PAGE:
(Previous discussion continued)
Re: Precedence Alan Manuel Gloria 18 Sep 2012 04:28 UTC

Re: Precedence Alan Manuel Gloria 18 Sep 2012 04:28 UTC

On Tue, Sep 18, 2012 at 11:24 AM, David A. Wheeler
<xxxxxx@dwheeler.com> wrote:
> As promised, here's a precedence thread.
> I think precedence is overrated for an infix notation in Scheme.  In real code, more than two-thirds of actual examples didn't even mix operators, and thus by definition had no need for precedence.  In the rest, every different operator adds only two new characters, { and }, which would often be used anyway for clarity.  So while precedence support is *common* elsewhere, actual code use doesn't give much evidence for the utility of precedence in Scheme.  Expressions where it merely *might* be useful are probably less than 10% of all cases, given the sample set of actual code we have (posted earlier).
> That said, it *would* be possible to add support for precedence to curly-infix.  Such approaches are documented in the current SRFI draft, and code to do it is trivial.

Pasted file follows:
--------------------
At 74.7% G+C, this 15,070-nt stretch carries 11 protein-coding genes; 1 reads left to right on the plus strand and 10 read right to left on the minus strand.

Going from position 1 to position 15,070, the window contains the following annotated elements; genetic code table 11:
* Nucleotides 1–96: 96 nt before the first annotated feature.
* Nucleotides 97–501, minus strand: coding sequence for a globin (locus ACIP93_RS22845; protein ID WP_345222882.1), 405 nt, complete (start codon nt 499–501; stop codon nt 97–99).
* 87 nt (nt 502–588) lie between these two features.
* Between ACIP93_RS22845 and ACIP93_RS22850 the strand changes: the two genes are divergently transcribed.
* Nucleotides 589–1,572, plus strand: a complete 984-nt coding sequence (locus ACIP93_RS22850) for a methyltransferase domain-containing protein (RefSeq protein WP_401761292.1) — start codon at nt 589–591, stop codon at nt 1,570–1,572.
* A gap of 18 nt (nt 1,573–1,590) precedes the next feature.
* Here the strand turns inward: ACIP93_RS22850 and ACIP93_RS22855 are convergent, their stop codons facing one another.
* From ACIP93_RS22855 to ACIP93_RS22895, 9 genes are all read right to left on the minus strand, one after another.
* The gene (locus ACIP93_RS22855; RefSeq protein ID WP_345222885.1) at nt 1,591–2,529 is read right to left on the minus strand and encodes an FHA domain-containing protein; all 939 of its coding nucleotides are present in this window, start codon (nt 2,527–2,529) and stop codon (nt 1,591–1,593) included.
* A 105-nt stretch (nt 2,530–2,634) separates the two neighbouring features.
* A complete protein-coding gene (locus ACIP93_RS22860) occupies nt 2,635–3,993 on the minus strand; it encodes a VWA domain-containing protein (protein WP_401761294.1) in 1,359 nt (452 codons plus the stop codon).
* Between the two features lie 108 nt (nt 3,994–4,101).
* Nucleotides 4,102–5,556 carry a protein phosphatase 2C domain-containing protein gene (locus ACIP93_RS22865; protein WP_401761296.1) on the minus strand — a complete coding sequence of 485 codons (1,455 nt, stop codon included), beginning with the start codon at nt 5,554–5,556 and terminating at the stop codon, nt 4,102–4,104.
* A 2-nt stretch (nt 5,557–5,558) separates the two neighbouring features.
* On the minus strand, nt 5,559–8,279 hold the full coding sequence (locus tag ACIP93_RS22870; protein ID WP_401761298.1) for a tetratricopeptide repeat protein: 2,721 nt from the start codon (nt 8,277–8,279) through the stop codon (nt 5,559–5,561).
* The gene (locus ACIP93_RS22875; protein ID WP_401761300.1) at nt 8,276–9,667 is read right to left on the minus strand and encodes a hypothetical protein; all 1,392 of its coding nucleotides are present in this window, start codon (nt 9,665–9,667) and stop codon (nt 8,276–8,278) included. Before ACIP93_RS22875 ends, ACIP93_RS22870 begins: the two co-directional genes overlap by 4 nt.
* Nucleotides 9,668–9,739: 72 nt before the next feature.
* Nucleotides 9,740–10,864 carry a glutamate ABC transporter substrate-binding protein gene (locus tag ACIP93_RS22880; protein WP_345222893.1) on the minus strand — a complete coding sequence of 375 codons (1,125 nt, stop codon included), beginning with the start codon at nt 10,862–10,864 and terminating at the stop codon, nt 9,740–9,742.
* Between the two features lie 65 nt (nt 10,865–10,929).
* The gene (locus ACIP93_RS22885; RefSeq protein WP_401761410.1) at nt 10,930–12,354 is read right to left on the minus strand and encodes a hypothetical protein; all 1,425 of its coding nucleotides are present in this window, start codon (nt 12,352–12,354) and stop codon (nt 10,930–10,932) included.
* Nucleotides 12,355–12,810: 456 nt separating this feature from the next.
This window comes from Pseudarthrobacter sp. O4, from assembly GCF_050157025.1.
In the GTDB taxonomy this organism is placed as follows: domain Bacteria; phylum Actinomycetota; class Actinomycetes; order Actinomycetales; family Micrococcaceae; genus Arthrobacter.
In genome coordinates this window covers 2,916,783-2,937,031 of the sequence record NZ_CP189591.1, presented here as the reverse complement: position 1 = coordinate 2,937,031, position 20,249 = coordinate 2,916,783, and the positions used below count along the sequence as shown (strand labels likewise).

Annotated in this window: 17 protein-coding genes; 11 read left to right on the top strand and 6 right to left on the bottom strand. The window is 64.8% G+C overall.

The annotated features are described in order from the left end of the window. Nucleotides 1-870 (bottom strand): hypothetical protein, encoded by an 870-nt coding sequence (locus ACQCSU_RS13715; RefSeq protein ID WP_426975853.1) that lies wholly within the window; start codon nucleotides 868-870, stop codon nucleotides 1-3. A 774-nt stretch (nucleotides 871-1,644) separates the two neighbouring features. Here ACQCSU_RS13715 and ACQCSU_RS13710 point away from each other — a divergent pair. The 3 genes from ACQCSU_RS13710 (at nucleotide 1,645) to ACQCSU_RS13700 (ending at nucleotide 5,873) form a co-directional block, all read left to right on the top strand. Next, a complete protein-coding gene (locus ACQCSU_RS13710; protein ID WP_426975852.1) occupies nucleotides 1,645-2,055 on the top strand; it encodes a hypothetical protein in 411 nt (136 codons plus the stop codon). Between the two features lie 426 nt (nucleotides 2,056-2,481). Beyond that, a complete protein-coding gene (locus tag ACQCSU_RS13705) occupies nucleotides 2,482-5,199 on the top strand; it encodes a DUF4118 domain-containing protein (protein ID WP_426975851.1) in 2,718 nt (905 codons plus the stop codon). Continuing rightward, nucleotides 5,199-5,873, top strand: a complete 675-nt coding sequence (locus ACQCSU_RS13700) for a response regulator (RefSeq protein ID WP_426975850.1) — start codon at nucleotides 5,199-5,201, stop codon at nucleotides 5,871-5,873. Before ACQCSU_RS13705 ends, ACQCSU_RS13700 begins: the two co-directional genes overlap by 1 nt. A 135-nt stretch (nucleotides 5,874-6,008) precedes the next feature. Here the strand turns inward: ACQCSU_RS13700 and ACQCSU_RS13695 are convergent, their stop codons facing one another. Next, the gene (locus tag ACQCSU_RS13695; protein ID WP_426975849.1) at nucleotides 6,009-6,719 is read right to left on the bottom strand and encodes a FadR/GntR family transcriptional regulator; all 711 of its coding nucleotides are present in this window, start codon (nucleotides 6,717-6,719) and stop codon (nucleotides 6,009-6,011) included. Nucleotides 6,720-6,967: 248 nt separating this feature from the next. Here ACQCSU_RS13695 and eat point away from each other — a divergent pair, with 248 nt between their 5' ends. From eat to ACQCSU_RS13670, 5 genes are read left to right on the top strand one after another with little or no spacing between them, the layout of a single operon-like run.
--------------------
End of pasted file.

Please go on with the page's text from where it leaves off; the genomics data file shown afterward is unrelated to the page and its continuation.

> So, is adding precedence critically important to gain widespread implementation and use of curly-infix?  Would adding precedence harm its adoption?  Would it be a wash?  If you think precedence is critically necessary, what operators should be supported?  Are we just talking *, /, +, -  (I'll grant that everyone agrees on THEIR precedence and direction)?  More?  Why?  There are many options if we went down that road - what would be the principle to decide between them?  In particular: Would anyone use curly-infix *if* it had precedence, and *not* otherwise?
> I am not committing to add precedence (obviously),  indeed, I'm rather skeptical on the grounds that the additional complexity doesn't seem justified.  But I'd be curious to hear people's thoughts.



I feel somewhat more strongly than David here; I think
the extra complexity of precedence is much too much
work for far too little gain, and the current design of "no
precedence at all" gives the best value for your design

In particular, it's best to remember that one goal is
continued usability of current idioms.  For example,
Scheme has classically had char<? and friends, and I
would guess that it would be idiomatic in Scheme that,
if I made my own ordinal type, I would define type<?
and friends.  But if precedence is defined so that for
example "<" binds tighter than "and", would it work
for "char<?" also?  How about for my new defined
procedure that works on my type, "type<?"?  And
so on.

dwheeler actually made an attempt to support stuff
like arbitrary "type<?":